The relative sea level around Juneau, Alaska is actually falling, at a rate "among the highest ever recorded," according to a NY Times article, by Cornelia Dean.
Why is this happening?
Most glaciers in and near Juneau are retreating 30 feet a year or more due to warming. The land underneath the glaciers, now being relieved of billions of tons of glacial weight, has risen much as a cushion regains its shape after someone gets up from a couch. The movement of tectonic plates in the earth's crust is also adding to the land rise, but at a much slower rate.
The land is actually rising so fast that rising seas (a byproduct of global warming) cannot keep pace, so the relative sea level is falling around the Juneau region. Greenland and just a few other locations on the earth have experienced this as well.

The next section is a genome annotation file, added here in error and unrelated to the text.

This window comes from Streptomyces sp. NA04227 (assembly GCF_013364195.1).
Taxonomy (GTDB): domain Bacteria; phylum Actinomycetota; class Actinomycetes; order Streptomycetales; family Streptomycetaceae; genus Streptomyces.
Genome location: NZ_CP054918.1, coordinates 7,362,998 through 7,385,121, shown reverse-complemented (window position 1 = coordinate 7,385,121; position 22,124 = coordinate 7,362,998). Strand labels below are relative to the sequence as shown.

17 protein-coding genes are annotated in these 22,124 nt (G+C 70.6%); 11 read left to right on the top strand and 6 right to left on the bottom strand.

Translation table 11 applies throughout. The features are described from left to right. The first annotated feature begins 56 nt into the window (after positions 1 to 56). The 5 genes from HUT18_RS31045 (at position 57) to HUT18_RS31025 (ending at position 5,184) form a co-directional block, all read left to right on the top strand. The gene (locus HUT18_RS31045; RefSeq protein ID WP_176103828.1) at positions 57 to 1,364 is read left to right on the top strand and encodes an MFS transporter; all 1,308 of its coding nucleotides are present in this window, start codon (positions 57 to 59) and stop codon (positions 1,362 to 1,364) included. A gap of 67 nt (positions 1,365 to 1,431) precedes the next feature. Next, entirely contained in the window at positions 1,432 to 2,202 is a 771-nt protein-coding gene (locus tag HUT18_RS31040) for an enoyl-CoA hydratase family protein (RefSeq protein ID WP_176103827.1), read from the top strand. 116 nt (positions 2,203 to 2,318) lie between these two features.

The rising land, which is leading to receding water, is also causing some streams and wetlands to dry out. This is also creating more property arguments among neighbors who seeing their acreage increase.
In and around Juneau, "you can walk around and see what was underwater is turning into grassland and eventually into forest," said Dr. Eran Hood, a hydrologist from the University of Alaska Southeast.
Relative to the sea, land here has risen as much as 10 feet in little more than 200 years, according to the 2007 report. As global warming accelerates, the land will continue to rise, perhaps three more feet by 2100, scientists say.
In Gustavus, Alaska the land is rising almost three inches a year, Dr. Bruce Molnia of the USGS said, making it "the fastest-rising place in North America."
The retreat of Muir Glacier, Glacier Bay, Alaska.